It’s one thing to send an email to the wrong recipient because you were also watching the evening news. It’s quite another thing to drive your SUV into a school bus because you were also sending a text message.

Today, as I adjust to life as a solopreneur, I have come to realize that there is no better approach to any task than sheer focus.

If not for focus and actively preventing myself from attempting anything remotely resembling multitasking, I would have no business of which to speak.

Are you an avid multitasker? What do you do to unwind and help you focus?

Darkest Before the Dawn

Life’s been crazy lately. I recently returned from a six-week stint in beautiful LA. My daughter came out for a couple weeks to stay with me while I was there. We had an amazing time. Every single second we were together was pure bliss. Every. Single. Second.

Then came time for her to return to college and me to my desk here in snowy Michigan. We cried, a lot, at the moment of our separation. Actually, I’m still crying even as I write this.

It’s been 25 days since I’ve been back. 25 days of battling the dark beast known as Depression. 25 days of going back on the medications I’d swore I’d never take again. 25 days of no productivity, missed opportunities and maybe even a friend or two who’ve given up on trying to stay in contact.

The holidays always get me but this year was much worse than most. The darkness wrapped its arms around me, whispering lies of slothful temptation into my ear. It pulled me down into its abyss and kept me hostage there, aided by the very pharmaceuticals intended to fight it.

The good news is, I can see the light at the end of the tunnel, even through the tears. The darkness is passing and its grip weakening. I’m not going to lie, I’ve been very frightened. I thought I was rid of this scourge. I thought I was “cured.” Or maybe I just thought I was “better than that now.” For it to return with such vengeance took me completely off guard.

But it’s okay. I’ve made (or am making) peace with it. And I know that it’s a sign my life needs some major fucking restructuring in order to keep that darkness at bay. I’m now gratefully gathering the strength I’ll need to make those changes.

If you’ve been listening to the same dark lies as I this holiday season, please take these lessons to heart:

  • The darkness cannot sustain itself forever. No matter what it tells you, it WILL go away. This too SHALL pass.
  • Nothing is ever so bad that you cannot tolerate it for one more day. Tomorrow will come and bring with it renewed hope. Please, don’t leave before it gets here.
  • There is nothing wrong with you other than the way you feel. Despite what your feelings tell you, you are perfect, whole and complete right now in this moment.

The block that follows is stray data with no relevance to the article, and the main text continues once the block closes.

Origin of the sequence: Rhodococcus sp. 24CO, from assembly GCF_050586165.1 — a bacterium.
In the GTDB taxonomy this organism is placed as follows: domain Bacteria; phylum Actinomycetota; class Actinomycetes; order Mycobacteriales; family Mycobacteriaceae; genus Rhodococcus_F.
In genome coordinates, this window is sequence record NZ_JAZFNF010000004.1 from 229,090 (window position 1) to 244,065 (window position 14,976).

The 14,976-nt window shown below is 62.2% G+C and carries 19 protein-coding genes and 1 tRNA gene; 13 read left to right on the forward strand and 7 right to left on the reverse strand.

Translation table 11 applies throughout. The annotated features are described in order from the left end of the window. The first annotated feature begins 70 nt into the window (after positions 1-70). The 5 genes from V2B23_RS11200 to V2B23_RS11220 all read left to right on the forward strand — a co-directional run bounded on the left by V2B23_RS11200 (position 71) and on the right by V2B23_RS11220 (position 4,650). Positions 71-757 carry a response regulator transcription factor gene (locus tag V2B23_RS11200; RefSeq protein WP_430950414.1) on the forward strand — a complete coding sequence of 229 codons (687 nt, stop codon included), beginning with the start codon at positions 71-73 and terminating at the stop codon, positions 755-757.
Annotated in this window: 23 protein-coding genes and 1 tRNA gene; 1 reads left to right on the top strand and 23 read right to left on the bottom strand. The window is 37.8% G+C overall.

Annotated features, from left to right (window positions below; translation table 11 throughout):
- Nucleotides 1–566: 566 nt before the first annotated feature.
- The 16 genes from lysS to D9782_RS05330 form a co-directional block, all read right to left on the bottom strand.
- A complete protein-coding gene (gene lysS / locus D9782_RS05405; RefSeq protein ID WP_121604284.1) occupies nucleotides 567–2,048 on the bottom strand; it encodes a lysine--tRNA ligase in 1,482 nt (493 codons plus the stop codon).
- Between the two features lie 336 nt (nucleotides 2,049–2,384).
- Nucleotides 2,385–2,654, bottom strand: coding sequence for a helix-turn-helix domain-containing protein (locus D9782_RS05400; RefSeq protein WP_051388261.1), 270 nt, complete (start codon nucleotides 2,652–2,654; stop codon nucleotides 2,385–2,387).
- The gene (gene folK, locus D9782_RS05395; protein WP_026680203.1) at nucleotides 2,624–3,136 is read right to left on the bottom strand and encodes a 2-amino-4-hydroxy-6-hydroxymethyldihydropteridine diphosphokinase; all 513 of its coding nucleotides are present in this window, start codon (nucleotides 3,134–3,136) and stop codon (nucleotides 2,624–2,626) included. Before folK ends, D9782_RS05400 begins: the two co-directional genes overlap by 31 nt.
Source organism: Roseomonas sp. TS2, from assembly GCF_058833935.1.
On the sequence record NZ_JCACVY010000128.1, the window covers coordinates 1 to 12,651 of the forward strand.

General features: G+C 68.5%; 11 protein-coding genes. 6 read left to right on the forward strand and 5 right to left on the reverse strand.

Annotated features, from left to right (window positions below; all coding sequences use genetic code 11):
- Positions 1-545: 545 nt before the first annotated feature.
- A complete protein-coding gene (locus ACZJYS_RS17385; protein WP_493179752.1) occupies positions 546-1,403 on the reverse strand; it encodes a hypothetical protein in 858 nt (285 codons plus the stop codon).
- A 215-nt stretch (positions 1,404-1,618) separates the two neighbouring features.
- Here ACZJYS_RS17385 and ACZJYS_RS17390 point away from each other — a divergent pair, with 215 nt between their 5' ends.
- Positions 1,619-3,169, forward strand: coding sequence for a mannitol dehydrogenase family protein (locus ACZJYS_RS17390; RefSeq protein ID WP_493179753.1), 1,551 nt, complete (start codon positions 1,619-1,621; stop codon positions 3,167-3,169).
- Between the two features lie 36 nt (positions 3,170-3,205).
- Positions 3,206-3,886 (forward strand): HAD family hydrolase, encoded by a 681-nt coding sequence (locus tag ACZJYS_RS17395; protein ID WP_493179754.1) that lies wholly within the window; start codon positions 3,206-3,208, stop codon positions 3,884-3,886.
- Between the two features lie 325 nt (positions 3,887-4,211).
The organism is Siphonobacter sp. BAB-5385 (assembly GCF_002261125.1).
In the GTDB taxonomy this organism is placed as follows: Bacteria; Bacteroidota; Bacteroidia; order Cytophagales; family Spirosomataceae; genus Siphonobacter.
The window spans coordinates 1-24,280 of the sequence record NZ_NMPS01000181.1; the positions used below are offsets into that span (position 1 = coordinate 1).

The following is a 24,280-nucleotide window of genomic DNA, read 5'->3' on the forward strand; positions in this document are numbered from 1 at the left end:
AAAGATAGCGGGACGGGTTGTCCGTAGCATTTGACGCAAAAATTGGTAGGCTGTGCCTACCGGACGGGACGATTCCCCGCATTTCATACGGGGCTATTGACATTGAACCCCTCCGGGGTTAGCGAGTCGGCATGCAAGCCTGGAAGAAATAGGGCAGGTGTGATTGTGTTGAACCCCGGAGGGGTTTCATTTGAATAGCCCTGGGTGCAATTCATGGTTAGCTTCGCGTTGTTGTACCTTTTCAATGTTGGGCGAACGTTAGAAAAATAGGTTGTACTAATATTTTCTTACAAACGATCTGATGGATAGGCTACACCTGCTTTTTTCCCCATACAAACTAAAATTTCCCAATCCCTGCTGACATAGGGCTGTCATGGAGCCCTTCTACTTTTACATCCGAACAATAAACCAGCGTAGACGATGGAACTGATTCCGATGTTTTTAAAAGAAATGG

In just 3 days it will be a new year. I look forward to taking the lessons learned in 2011 with me through this next cycle. And I look forward to sharing it all with you.



Perfect People Finder – Exercise #2

Our perfect people are the clients and customers who will transform our business from a source of struggle and woe to a source of nourishment and spiritual enrichment. They are the ones who will have us running to our computers each morning instead of dragging our procrastinating feet.

They are not our target market or ideal demographic. They represent a new way of identifying our audience and are the reason so many of us have chosen the path we have.

In the previous perfect people finder exercise we talked about getting brutally honest with yourself about the types of people who you are instantly attracted to or turned off by. These are vital clues as to who your perfect people are.

Today we’re going to go a little bit deeper and figure out who really gets access to the Real You…the You that’s about to transform people’s lives.


Hopefully you have met one or two special people in your life so far who influenced you in some positive way. It may have been a teacher, a family member, a spiritual leader, a sibling or that homeless guy you passed every day on the way to school. Angels come in many disguises.

Whether you have one such person or a dozen, take time to bring each of them back into the moment. Sit with their memory and remember how you felt when you were around them. Next, try to identify which traits endeared this person to you.

Why did you let them close to you?

Why did you open up to them?

What was it about them that made you receptive to the teachings they had to offer?

Instead of figuring out which age range, gender or socio-economic group make up your ideal market, spend some time meditating on this exercise. Begin to get crystal clear about who touches your soul and opens your mind.

Because if you can build your business around these people, your life will be richer than you have ever imagined.

Coming soon…how to turn this information into a Perfect People Magnet (using only your words). Sign up in the big yellow box on the right so you don’t miss it.

Impact Assessment! Subconscious Sales Page Flags

Back by popular demand, today’s Impact Assessment discusses how a lack of specificity can create a subconscious trigger for people to NOT buy from you…even if what you’re selling is the best thing since Nutter Butters!

Watch the video, then stay tuned because this is going to be a week that may very well turn your business around. Let’s get to the bottom of what’s not working for you so you can start bringing IN money this holiday season instead of just watching it fly out the door.


If you haven’t already subscribed, this would be the week to do it! Plus, it’s the only way to get your own free Impact Assessment. Sign up in the big yellow box on the right, mmk?

Please leave a comment and let me know what you think of the video. Do you want to see more of these? Are there any specific points I discussed here that resonate with you?